Do you remember that cool show about behind scenes Broadway that we all couldn't help but sing along with? Yes! I am talking about none other than Smash! I was just as surprise as the next person when I found out that the end of Season 2 was actually the end! Well, I did some digging about the subject and found out some logical reasons as to why.
Tonight’s Smash season finale will also be the musical drama’s swan song. NBC has cancelled the show soon after poor ratings relegated it to the dreaded Saturday night slot. The hour-long network drama about the behind-the-scenes of Broadway had a promising start with a stellar pilot and solid audience numbers during its first season. What went wrong?
The Smash premiere received strong reviews, IGN even naming it “one of the very best pilot episodes from this entire TV season.” The plot wove the story of Marilyn Monroe’s rise to fame with the lives of two talented actresses, Ivy Lynn (Megan Hilty) and Karen Cartwright (Katharine McPhee), both would-be Broadway stars on the cusp of fame.
“Creator Theresa Rebeck and her team have managed to capture the grand and sweeping gesture that is musical theater and inject it with the immediate intimacy of television,” a Los Angeles Times critic raved in one review.
As writer Julia Houston (Debra Messing) and composer Tom Levitt (Christian Borle) start writing the next hopeful Broadway hit, Ivy and Karen compete for the role of a lifetime: Marilyn. The show seemed to balance the right mix of nostalgia and freshness during its early episodes as the songs from Marc Shaiman and Scott Witman brought Marilyn’s story to life.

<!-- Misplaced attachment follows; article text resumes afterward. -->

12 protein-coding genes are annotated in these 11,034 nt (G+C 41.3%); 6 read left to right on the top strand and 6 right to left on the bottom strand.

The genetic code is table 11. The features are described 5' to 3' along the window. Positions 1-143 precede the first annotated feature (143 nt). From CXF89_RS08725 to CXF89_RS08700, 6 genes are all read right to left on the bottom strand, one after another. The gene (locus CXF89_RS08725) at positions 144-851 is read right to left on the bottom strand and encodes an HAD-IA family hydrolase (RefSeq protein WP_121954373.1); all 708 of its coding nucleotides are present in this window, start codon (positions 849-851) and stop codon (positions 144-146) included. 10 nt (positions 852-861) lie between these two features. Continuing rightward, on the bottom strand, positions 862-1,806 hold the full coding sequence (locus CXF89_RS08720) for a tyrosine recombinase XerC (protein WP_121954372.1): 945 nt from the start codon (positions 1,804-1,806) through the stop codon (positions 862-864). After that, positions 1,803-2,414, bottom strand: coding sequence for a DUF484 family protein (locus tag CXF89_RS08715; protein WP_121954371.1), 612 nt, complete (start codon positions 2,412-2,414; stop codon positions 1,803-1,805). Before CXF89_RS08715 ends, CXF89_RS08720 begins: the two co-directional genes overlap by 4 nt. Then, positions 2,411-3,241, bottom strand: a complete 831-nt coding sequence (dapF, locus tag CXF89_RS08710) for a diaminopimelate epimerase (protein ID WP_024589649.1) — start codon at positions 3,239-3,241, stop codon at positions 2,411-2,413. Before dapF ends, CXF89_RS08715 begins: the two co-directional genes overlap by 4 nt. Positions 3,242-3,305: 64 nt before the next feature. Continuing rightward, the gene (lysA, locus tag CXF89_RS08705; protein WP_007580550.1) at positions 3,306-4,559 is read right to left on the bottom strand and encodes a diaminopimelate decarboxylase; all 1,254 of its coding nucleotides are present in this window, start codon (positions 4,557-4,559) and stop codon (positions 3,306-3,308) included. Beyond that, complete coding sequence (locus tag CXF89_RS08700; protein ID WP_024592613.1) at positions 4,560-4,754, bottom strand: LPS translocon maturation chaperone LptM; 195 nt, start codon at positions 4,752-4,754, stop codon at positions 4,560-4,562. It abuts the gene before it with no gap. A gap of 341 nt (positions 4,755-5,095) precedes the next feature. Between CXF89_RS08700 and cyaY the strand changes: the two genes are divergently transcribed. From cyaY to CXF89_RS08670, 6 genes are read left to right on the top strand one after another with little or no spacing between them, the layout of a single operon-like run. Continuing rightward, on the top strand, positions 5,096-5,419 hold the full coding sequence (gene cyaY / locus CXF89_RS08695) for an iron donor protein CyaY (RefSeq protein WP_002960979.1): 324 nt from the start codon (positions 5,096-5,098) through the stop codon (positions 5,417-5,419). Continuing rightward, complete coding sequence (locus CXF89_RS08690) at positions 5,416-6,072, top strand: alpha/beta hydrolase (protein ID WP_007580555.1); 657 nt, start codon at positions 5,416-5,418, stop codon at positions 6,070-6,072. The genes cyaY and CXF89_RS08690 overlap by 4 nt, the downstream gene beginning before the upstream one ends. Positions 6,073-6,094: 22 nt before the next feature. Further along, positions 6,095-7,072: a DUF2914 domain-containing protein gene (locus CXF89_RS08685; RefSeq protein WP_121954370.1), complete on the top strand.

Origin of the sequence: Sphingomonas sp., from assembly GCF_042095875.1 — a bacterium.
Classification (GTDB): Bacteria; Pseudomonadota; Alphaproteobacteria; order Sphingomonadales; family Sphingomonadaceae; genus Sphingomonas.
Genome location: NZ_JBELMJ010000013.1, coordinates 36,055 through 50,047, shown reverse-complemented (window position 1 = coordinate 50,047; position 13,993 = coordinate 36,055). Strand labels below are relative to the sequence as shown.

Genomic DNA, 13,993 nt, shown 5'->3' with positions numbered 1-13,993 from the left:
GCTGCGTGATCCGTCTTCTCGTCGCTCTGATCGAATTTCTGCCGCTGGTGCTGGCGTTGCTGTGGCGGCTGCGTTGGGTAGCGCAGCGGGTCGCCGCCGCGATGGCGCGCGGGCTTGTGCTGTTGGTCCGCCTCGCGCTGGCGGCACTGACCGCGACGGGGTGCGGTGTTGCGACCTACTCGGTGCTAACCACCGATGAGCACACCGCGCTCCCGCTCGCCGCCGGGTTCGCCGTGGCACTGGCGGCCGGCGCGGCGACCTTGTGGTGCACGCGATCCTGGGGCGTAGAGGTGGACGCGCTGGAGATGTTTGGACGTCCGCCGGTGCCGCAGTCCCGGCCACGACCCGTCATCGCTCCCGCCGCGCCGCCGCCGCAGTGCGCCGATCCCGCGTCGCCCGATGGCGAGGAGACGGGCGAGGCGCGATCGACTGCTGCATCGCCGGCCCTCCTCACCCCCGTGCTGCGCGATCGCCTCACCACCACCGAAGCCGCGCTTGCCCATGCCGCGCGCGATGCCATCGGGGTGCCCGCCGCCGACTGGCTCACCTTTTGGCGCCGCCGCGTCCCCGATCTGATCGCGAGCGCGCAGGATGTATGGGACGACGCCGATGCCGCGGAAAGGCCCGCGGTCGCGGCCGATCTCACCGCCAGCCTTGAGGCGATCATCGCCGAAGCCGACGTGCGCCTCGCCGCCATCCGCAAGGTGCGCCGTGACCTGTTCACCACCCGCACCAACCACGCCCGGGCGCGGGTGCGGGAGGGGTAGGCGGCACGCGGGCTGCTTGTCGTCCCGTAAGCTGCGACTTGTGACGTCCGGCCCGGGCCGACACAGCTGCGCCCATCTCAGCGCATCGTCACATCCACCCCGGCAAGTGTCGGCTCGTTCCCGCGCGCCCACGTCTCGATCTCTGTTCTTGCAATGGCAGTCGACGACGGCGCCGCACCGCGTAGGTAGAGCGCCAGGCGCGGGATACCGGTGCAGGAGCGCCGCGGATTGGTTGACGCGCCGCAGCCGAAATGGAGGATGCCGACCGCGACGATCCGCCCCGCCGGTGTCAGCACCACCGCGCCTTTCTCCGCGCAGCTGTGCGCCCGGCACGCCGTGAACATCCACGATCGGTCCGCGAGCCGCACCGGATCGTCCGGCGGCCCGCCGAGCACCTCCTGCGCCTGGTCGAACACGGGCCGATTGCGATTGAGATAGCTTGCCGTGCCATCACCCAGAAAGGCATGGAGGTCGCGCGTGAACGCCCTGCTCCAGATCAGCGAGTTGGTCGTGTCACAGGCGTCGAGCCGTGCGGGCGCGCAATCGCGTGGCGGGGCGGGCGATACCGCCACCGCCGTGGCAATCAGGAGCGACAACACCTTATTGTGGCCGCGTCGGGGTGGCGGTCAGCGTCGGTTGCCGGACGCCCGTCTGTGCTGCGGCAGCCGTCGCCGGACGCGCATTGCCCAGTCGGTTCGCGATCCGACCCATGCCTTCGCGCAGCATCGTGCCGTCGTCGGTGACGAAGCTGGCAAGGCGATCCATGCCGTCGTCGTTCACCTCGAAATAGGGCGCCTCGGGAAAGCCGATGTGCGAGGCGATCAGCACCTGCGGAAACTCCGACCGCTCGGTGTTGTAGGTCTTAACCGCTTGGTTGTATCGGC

“Smash is here as something bright, shiny and new … and making a very good first impression,” the IGN review declared. Unfortunately, the show would tarnish quickly.
"Must see TV" should be because the show is good, not because it's a train wreck you can't look away from. "Smash" was never able to:
1. Keep up the drama/pace set by the pilot. Thank the whole "Ivy is Marilyn. No Karen is Marilyn. No, it's Ivy. Nope, Karen. Or is it ..." that continues to plague the series.
2. Fully embrace the absurdity once it realized it wasn't living up to the drama promised.
3. Define its characters in realistic manner that respected the viewer.
By the time the second season aired we had already waited 9 months, not to mention the day and time switches. The plot had changed into more of an over dramatic soap opera by the time we were learning about the new Hit List musical. The show had started focusing more on back stories of even side characters instead of the original meaning of the show, which was to explain the behind the scenes of Broadway.
Smash ended up with record breaking lows, and it was time to pull the plug by the end of the second season. All though we may have had some great talent and music come from this show, there just wasn't a good enough story to captivate the audience it was trying to appeal to.
The crash and burn of the series Smash was due to the writers, the talent and cast did exceptionally. Some things are better left undone.